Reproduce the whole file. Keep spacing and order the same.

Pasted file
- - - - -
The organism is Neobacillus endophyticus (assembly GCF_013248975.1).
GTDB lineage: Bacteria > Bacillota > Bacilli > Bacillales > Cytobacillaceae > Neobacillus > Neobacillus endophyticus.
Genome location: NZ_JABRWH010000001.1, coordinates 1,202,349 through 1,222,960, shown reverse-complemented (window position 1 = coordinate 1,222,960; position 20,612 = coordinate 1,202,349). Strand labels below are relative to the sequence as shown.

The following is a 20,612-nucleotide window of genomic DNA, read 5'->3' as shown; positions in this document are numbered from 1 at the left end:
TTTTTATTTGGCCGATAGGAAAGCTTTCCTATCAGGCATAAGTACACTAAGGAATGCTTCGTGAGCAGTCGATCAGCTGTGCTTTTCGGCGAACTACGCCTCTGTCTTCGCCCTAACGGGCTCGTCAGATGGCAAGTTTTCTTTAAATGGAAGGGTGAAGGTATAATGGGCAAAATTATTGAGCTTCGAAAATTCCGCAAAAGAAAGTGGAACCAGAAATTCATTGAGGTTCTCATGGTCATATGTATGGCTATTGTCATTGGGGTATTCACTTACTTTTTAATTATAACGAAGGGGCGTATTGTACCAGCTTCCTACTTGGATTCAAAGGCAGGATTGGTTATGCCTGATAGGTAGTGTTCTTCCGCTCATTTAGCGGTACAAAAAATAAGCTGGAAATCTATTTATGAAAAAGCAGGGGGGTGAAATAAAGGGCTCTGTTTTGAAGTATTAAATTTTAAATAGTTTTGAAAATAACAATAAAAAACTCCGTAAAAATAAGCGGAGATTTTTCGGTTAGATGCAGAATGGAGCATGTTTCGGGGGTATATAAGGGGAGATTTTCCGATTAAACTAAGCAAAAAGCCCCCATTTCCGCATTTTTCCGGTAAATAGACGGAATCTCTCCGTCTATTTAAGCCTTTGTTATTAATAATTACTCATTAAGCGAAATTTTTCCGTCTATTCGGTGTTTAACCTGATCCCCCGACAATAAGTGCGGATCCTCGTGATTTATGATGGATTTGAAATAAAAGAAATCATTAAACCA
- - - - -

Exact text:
The organism is Neobacillus endophyticus (assembly GCF_013248975.1).
GTDB lineage: Bacteria > Bacillota > Bacilli > Bacillales > Cytobacillaceae > Neobacillus > Neobacillus endophyticus.
Genome location: NZ_JABRWH010000001.1, coordinates 1,202,349 through 1,222,960, shown reverse-complemented (window position 1 = coordinate 1,222,960; position 20,612 = coordinate 1,202,349). Strand labels below are relative to the sequence as shown.

The following is a 20,612-nucleotide window of genomic DNA, read 5'->3' as shown; positions in this document are numbered from 1 at the left end:
TTTTTATTTGGCCGATAGGAAAGCTTTCCTATCAGGCATAAGTACACTAAGGAATGCTTCGTGAGCAGTCGATCAGCTGTGCTTTTCGGCGAACTACGCCTCTGTCTTCGCCCTAACGGGCTCGTCAGATGGCAAGTTTTCTTTAAATGGAAGGGTGAAGGTATAATGGGCAAAATTATTGAGCTTCGAAAATTCCGCAAAAGAAAGTGGAACCAGAAATTCATTGAGGTTCTCATGGTCATATGTATGGCTATTGTCATTGGGGTATTCACTTACTTTTTAATTATAACGAAGGGGCGTATTGTACCAGCTTCCTACTTGGATTCAAAGGCAGGATTGGTTATGCCTGATAGGTAGTGTTCTTCCGCTCATTTAGCGGTACAAAAAATAAGCTGGAAATCTATTTATGAAAAAGCAGGGGGGTGAAATAAAGGGCTCTGTTTTGAAGTATTAAATTTTAAATAGTTTTGAAAATAACAATAAAAAACTCCGTAAAAATAAGCGGAGATTTTTCGGTTAGATGCAGAATGGAGCATGTTTCGGGGGTATATAAGGGGAGATTTTCCGATTAAACTAAGCAAAAAGCCCCCATTTCCGCATTTTTCCGGTAAATAGACGGAATCTCTCCGTCTATTTAAGCCTTTGTTATTAATAATTACTCATTAAGCGAAATTTTTCCGTCTATTCGGTGTTTAACCTGATCCCCCGACAATAAGTGCGGATCCTCGTGATTTATGATGGATTTGAAATAAAAGAAATCATTAAACCA